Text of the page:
Theatre Mirror Reviews - "The Judas Kiss"

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"What Happened in Boston, Willie"

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note: entire contents copyright 2000 by Beverly Creasey

Moving Drama of Betrayal

by Beverly Creasey

"The Judas Kiss" is David Hare's elegant drama about betrayal: betrayal on a personal level and on a high moral level. Oscar Wilde may have been betrayed by his fickle lover, but society too shares the blame. "The Judas Kiss" was certainly inspired by Wilde's arrest, subsequent conviction and imprisonment for the crime of "gross indecency" but the trial itself doesn't interest Hare. What does is the folly which led to Wilde's arrest, and the heartbreak which follows his imprisonment.

When we think of Wilde we usually recall the searing wit marshalled in the face of adversity...quips like "If this is how the Queen treats her prisoners, she doesn't deserve to have any" or the studied devil-may-care whimsy of "Life is too important to be taken seriously." Hare takes us behind the epigrams to the hubris which inspired Wilde to sue the Marquis of Queensbury and to the self-righteousness which kept him from fleeing England to safety abroad when arrest was imminent.

Hare paints a naive Wilde unable to see he is headed for disaster; yet Hare's Wilde is noble in delusion. Hare is not kind to Bosie, the Marquis' son, on whom Wilde doted, and for whom he sacrificed himself. Director Spiro Veloudos paints Wilde as the hero of the piece in Act One and as a fallen hero in Act Two. This may not be Hare's intention, but it works beautifully given the flawless portrayal of Steve McConnell as Wilde. He is expansive, generous and guileless --- which is remarkable for a man noted for guile. McConnell's Wilde is so childlike and foolhardy, your heart goes out to him...and so broken in Act Two he seems lost and genuinely surprised by life.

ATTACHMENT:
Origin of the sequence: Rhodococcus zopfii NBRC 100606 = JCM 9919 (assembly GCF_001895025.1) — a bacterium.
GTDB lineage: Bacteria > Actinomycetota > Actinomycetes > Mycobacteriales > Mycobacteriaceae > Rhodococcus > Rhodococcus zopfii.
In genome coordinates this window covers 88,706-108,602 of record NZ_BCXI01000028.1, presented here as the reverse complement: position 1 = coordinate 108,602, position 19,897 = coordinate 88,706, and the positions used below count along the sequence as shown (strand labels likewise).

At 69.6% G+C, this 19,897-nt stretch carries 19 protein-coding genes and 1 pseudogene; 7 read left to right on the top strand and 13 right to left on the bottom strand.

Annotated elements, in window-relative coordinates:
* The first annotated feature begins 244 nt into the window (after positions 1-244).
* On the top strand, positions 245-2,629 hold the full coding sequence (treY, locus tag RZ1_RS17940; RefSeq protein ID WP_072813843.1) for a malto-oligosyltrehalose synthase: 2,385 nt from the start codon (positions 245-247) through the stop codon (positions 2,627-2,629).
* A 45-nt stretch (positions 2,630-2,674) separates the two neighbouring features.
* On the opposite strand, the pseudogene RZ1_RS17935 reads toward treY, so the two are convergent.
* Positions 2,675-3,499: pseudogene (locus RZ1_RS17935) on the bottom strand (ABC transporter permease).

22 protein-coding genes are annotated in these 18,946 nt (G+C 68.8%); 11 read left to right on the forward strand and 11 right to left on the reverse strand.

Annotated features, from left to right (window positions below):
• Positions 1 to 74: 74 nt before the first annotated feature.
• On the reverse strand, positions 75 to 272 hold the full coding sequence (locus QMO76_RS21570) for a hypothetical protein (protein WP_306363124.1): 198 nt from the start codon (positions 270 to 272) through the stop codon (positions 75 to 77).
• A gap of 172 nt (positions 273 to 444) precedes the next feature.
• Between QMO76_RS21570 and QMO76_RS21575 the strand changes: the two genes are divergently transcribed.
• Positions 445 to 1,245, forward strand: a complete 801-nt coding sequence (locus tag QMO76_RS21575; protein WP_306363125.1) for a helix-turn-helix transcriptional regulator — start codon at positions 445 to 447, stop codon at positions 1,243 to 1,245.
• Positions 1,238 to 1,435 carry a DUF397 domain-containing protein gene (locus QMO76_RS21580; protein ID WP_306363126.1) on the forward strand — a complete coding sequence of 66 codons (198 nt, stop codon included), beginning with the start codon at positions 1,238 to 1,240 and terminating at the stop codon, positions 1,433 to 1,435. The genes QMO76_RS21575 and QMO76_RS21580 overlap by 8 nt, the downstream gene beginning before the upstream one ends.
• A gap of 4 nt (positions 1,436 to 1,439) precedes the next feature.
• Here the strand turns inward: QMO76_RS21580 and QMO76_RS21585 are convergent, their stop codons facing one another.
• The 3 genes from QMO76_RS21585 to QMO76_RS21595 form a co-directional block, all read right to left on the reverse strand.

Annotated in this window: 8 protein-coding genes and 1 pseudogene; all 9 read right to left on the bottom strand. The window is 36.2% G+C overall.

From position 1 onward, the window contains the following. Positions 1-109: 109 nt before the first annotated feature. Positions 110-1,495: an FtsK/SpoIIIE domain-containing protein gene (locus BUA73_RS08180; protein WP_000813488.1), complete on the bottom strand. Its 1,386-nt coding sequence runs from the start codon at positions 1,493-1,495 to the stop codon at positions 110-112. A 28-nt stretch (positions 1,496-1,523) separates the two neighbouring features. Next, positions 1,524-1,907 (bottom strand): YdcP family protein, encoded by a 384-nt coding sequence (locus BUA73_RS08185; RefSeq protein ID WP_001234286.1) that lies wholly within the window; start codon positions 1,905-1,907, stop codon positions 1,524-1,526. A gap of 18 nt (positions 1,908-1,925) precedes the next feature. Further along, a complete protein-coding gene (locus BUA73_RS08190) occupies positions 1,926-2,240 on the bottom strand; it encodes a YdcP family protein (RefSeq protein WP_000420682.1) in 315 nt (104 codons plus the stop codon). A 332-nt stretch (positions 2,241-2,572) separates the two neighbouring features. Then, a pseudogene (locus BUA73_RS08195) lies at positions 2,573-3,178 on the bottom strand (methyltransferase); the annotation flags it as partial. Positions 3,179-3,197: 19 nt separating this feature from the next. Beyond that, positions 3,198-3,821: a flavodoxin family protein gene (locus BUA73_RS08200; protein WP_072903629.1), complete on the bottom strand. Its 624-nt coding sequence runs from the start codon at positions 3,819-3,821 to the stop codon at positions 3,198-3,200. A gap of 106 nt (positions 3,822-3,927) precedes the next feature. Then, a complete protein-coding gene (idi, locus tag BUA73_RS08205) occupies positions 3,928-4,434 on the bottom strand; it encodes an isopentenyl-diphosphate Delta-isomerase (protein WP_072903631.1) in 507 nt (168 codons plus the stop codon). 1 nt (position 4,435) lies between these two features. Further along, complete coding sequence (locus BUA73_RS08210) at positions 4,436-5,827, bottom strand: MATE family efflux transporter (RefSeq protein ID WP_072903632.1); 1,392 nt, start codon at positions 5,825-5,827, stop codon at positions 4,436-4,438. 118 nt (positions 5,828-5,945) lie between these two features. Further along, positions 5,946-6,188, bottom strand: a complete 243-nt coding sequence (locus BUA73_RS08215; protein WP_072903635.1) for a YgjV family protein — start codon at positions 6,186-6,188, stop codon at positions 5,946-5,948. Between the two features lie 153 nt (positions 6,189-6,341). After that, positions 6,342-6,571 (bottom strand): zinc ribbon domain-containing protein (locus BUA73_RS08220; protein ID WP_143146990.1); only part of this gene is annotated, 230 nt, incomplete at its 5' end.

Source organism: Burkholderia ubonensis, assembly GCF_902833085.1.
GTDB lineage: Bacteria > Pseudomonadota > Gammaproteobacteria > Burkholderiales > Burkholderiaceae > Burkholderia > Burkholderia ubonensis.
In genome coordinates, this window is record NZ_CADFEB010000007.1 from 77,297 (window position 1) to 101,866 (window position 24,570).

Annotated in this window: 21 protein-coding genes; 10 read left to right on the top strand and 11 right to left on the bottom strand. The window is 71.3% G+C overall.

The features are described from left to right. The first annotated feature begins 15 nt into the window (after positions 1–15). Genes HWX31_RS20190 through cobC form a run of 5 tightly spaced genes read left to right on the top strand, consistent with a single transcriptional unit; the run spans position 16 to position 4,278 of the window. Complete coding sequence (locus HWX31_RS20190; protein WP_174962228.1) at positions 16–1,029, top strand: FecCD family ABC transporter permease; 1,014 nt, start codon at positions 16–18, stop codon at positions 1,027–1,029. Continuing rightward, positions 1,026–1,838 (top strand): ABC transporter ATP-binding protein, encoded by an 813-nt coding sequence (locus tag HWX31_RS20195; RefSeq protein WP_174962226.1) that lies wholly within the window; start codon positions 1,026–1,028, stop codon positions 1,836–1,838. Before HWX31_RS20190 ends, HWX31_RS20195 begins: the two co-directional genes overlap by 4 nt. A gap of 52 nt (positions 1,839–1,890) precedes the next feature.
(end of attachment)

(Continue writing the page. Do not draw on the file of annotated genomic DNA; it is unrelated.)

The entire cast shines under Veloudos' direction. Britton White is marvellously infuriating as Bosie; Bill Mootos as charming as Wilde's confidant, and Craig Houk, Corinne Dekker and Dale Place quite amusing as the waitstaff. Jason Schuchman makes a handsome boytoy. But the play belongs to McConnell. His Wilde is indelible. I can't get him out of my mind.

"The Judas Kiss" (till 16 April)
140 Clarendon St. BOSTON

THE THEATER MIRROR, New England's LIVE Theater Guide